Appearance Preferences on Your MacBook

The Appearance preferences appear on the Appearances pane in the System Preferences window of your MacBook. These settings enable you to customize the appearance and operation of your Desktop and login account.

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  • Appearance: From this pop-up menu, choose a color to be used for buttons, menus, and windows.

  • Highlight Color: From this pop-up menu, choose a color to be used to highlight selected text in fields and pop-up menus.

  • Show Scroll Bars: Use these radio buttons to specify when Lion should display scroll bars within a window. By default, they’re placed automatically when necessary, but you can choose to display scroll bars always, or only when you’re actually scrolling through a document. (If you’ve used Mac OS X before, note that the familiar scroll arrows from past versions of the operating system no longer appear within Lion.)

  • Click in the Scroll Bar To: By default, Mac OS X jumps to the next or previous page when you click in an empty portion of the scroll bar. Select the Jump to the Spot That's Clicked radio button to scroll the document to the approximate position in relation to where you click.

    (You can also choose smooth scrolling, which looks cool, but many folks think that it’s too slow compared with the default scrolling speed.) If you select the Double-Click a Window’s Title Bar to Minimize check box, you can minimize a Finder or application window by simply double-clicking the window’s title bar. You can also set the size for the icons in the Finder window toolbar.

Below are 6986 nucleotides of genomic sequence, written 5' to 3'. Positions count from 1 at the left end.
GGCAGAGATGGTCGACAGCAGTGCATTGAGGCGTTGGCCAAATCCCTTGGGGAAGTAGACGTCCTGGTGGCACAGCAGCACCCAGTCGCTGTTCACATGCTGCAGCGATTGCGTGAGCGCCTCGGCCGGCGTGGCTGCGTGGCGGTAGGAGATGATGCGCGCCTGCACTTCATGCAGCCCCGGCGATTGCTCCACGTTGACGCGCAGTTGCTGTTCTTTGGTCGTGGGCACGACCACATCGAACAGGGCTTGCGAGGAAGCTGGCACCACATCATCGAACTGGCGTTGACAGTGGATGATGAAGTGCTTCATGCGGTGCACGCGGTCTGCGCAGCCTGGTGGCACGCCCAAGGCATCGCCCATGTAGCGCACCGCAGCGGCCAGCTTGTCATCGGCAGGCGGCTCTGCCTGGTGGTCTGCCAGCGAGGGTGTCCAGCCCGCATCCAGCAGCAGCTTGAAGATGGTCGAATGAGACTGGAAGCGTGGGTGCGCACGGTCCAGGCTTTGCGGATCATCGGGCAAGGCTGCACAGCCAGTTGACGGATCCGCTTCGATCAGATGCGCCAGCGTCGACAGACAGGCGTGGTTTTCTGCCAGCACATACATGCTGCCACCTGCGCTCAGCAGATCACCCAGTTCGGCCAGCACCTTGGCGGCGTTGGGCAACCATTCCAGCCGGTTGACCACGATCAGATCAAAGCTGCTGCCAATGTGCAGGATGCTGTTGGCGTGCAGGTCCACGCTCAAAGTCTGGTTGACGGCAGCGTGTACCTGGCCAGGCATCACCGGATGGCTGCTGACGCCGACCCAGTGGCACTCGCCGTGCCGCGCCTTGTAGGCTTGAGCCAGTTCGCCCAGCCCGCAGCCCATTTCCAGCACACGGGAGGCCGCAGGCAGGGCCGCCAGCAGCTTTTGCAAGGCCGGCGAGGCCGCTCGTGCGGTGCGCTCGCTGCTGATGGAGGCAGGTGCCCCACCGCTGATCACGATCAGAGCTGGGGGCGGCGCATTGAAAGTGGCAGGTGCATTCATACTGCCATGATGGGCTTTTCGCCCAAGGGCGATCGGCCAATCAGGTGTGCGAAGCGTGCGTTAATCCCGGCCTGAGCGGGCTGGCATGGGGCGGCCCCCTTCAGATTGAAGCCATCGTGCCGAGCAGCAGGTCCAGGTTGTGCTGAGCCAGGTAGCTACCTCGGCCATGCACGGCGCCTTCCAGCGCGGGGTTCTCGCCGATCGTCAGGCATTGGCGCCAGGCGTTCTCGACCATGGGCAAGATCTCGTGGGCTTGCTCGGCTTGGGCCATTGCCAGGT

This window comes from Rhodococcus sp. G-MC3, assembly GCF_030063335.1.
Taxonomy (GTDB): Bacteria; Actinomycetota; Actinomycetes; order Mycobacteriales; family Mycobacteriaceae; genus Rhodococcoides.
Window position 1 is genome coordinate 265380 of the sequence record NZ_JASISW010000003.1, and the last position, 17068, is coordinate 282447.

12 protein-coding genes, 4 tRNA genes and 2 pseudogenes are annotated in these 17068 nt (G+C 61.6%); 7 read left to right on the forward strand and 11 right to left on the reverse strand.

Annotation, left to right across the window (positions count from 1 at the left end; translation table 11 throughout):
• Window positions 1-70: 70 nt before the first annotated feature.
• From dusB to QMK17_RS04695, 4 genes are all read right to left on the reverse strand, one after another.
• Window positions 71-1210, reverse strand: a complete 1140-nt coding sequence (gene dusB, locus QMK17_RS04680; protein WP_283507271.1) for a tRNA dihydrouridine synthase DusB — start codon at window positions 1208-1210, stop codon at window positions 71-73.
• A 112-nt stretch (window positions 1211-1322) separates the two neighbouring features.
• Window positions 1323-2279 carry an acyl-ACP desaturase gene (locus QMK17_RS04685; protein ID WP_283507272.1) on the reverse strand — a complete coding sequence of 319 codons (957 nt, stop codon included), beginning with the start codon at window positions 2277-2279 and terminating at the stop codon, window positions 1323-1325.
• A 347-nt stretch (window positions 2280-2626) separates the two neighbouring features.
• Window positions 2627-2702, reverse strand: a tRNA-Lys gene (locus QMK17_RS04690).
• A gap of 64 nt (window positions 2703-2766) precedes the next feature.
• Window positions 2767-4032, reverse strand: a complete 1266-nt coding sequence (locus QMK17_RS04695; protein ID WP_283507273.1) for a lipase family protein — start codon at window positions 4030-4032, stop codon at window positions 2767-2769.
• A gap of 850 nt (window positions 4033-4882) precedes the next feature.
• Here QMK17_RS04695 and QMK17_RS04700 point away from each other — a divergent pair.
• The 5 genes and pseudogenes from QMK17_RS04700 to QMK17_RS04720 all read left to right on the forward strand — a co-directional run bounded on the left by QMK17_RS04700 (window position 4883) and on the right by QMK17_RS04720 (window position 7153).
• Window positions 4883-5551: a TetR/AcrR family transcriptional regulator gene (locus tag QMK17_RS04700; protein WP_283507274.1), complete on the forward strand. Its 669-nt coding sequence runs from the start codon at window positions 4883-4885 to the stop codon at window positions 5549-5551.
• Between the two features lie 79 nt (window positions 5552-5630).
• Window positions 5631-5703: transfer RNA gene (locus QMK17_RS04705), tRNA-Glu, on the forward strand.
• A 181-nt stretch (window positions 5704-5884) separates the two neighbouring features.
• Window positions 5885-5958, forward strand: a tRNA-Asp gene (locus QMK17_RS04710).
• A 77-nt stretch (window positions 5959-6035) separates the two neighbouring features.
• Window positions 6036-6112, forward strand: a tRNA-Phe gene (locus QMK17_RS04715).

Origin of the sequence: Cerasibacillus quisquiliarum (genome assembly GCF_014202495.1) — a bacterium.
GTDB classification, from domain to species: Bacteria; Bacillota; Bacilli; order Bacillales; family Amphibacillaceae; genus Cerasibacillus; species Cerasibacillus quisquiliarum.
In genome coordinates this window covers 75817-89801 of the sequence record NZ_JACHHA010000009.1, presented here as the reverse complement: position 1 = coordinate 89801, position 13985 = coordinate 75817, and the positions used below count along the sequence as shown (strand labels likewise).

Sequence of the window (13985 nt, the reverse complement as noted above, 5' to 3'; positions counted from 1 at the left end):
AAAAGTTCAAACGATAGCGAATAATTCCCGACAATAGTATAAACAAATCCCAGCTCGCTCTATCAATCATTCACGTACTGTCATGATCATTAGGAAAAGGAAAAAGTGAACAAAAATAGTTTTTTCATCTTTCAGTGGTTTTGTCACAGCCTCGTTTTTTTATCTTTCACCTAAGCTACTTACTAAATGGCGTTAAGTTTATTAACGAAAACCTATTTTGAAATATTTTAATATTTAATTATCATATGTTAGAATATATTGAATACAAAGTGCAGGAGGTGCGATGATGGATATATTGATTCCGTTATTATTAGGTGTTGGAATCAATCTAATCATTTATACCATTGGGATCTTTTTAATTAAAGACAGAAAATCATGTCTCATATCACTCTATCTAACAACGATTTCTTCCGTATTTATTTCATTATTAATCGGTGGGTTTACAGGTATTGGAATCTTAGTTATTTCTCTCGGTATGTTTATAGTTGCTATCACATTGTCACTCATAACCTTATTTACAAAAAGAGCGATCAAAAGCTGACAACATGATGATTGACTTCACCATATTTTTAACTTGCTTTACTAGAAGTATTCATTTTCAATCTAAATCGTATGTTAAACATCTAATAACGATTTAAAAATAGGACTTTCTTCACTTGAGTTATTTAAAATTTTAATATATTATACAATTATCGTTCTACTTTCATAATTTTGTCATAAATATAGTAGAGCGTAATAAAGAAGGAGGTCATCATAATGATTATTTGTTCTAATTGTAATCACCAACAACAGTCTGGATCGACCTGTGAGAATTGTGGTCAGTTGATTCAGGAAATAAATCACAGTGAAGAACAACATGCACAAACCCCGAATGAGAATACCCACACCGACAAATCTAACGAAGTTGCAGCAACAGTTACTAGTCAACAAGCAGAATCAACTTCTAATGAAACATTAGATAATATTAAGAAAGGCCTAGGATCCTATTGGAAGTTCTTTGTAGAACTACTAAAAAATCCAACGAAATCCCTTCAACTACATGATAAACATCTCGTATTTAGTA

• Number of Recent Items: The default number of recent applications, documents, and servers (available from the Recent Items item in the Apple menu) is 10. To change the default, click any of the pop-up menus here and choose up to 50.

  • Restore Windows When Quitting and Re-Opening Apps: If this check box is enabled, Lion’s Resume feature automatically saves the state of an application when you quit. When you launch the application again, Lion restores all of the application windows and opens the documents you were working on when you quit — in effect, you can continue using the application just as if you had never quit.

    If you disable the check box, Lion will not restore your work, and you’ll have to load your document again; this is the same action taken by earlier versions of Mac OS X.

  • Use LCD Font Smoothing: By default, this check box is enabled, making the text on your MacBook’s LCD display appear more like the printed page.

  • Turn Off Text Smoothing for Font Sizes: Below a certain point size, text smoothing isn’t much good for most on-screen fonts. By default, any font displayed at 8 point or smaller isn’t smoothed, which is suitable for a high-end video card and monitor. You can speed up the display of text by turning off text smoothing for fonts up to 12 point.

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